Everyone in the book is under increasing pressure and trying to manage it, they all choose different ways and as they collide with each other, as they attempt to explain why they are the generous and steely sympathy that K.C. Constantine has for his cast shines through all the time. No one is let off easy, actions have sharp consequences, everyone gets their chance to explain themselves.
Holding his cast  and the reader with graceful care, K.C. Constantine has written a compelling book that rings true on every page and delivers a consistently unexpected delight and pleasure.

Thursday, September 24, 2015

Maidenstone 2.Chris Robertson (Writer), Scott Beveridge (Art), Andrew Kelly (Cover Art), Angie Smith (Editor). Baguette Noir Press (2015)

A very engaging and enjoyable comic with a stand out lead character. Lucy Maitland has lost her father in an accident and her brother and her mother are crumbling in the aftermath of the death. Lucy is trying to hold everyone together while coming under significant pressure from fellow pupils at school. When she meet Dylan, a friendly stranger who helps her Lucy finds that she is falling for him. As the story continues in this issue it becomes clear that Dylan is not entirely what he appears to be and Lucy's problems with the other pupils become significantly worse. Lucy's brother Jamie is becoming aware that something strange is swirling around them but is unable to express it clearly or forcefully enough to be properly heard. Lucy gets a dressmaking commission which may become the opportunity that Dylan was looking for.
This is Lucy's story and she deserves the spotlight. She is a great character, Chris Robertson has done something remarkable, written a teenager who feels like a teenager. Unfortunately most teenager characters are so buried in cliches that the reader cannot hear their heartbeat. Lucy is vital and strongly herself, she is massively distressed, confused and horrifyingly vulnerable, she is also resilient, aware and determined. Lucy engages the reader forcefully by being herself and this is what makes the story work. Lucy is increasingly in danger and the tensions exists because the reader has the opportunity to care about her. The rest of the cast are equally varied in themselves and have a strong claim on the reader. The chief bully who spearheads the trouble at school for Lucy is not given any extra dimensions, the sheer force of her attacks give her powerful and nastily credible life.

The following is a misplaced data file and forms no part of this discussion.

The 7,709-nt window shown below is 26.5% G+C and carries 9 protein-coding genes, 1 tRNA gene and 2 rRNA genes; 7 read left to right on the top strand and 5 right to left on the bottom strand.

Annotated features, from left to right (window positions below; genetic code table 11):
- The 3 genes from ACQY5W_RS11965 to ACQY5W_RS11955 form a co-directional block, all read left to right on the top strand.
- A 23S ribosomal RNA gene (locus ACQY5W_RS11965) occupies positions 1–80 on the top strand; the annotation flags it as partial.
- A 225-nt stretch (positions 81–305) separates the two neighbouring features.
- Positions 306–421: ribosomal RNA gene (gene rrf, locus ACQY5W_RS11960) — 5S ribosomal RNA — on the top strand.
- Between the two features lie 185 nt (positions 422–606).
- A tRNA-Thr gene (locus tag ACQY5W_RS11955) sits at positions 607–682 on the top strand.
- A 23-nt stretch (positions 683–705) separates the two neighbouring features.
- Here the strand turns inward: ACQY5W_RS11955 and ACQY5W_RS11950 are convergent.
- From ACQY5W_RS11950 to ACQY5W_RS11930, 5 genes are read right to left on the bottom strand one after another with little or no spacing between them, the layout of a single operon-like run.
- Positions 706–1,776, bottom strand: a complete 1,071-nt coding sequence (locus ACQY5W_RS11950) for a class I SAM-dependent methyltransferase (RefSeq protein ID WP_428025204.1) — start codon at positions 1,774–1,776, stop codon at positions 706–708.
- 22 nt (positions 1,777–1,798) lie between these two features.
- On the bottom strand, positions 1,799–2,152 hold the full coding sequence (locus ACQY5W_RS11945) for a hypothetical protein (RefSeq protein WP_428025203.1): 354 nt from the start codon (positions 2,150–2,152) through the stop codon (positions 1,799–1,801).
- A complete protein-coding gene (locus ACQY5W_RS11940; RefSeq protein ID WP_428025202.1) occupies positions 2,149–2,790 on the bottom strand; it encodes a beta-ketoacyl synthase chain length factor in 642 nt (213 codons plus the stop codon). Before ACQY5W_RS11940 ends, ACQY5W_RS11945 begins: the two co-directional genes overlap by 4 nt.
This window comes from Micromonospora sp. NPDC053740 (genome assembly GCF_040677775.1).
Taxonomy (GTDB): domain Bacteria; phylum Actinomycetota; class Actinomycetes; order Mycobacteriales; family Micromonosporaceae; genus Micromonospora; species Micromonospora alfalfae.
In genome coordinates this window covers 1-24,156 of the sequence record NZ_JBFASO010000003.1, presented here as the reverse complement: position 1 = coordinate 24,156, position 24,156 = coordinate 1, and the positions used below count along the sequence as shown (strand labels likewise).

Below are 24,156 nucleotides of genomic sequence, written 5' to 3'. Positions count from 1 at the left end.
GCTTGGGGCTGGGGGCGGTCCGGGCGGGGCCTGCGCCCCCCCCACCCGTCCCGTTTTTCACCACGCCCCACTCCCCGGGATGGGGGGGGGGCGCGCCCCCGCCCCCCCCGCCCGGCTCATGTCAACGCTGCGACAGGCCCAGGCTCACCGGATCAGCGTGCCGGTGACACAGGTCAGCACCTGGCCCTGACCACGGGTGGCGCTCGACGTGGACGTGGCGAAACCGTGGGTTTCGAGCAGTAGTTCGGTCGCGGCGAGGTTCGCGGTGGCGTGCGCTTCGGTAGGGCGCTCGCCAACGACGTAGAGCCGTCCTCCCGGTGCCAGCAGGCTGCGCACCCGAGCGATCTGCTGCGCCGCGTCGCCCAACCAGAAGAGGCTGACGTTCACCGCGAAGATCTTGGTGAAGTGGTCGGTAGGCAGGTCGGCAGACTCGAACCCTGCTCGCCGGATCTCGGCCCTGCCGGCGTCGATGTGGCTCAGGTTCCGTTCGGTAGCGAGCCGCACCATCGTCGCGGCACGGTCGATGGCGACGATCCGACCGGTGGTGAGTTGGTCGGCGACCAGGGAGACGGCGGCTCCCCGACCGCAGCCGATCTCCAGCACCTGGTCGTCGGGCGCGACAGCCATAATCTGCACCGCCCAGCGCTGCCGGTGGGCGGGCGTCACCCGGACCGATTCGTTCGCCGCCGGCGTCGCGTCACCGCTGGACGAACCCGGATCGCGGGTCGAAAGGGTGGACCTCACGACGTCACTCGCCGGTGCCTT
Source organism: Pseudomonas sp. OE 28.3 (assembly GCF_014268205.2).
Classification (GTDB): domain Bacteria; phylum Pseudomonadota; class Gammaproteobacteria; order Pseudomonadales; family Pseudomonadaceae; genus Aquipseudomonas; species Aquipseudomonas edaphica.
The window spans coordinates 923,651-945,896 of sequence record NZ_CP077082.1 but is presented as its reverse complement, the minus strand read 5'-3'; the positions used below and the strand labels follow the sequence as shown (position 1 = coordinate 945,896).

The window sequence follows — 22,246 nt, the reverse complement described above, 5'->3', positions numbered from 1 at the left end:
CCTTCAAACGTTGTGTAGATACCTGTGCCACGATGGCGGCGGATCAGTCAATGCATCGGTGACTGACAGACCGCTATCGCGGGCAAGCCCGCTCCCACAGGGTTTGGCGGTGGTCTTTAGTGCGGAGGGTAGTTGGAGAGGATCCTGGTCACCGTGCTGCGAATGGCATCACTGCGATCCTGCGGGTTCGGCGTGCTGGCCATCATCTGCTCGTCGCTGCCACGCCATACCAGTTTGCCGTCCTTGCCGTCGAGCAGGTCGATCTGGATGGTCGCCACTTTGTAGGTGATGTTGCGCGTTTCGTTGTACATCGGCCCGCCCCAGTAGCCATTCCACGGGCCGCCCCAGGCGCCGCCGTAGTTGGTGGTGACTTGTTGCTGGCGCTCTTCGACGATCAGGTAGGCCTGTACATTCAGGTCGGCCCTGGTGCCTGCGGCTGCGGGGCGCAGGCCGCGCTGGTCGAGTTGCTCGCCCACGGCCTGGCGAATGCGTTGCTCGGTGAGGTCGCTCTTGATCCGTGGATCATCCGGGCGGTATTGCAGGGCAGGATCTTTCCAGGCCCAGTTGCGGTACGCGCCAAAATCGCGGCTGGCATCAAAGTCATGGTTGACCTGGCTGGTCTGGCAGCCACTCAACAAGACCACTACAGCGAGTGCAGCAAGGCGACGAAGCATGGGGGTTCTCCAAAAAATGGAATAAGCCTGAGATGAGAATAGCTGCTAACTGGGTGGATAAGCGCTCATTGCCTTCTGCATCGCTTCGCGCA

Scott Beveridge's art is a pleasure to read, it captures the atmosphere and the subtle moves of the story with force and vivid expressiveness. The gray tones of the art capture the pervasive sense of loss and anxiety that hang on everyone, the emotions are loud and sharp, anger is always just waiting to explode. The quiet time with Dylan is a relief and frightening at the same time. Each member of the cast is distinct and at the same time share strong resemblances. Nicely done to capture the sense of a small town with a strong local population that has not changed much over time as well as being Lucy's perspective.
The creators have delivered another intriguing episode in a strongly individual story with a confident and forceful style. They are taking advantage of the medium to push the story and capture the reader, making it look easy and unforced. A pleasure to read.
Chief Wizard Note: This is a review copy very kindly sent by Chris Robertson. To buy a copy of Maidenstone 2, and you should give yourself the pleasure of reading a strong, thoughtful and original comic, it can be purchased at  Forbidden Planet and Plan 9 in Aberdeen, and on our Big Cartel site. 

Saturday, September 5, 2015

Gabriel. Jim Alexander (Writer), David Hill (Art), Mick Trimble (Art), Nate Pride (Letters), Jim Campbell (Letters). Planet Jimbot (2015)

A wonderfully confident and unexpected comic that neatly avoids the inherent problems that comes with the subject matter.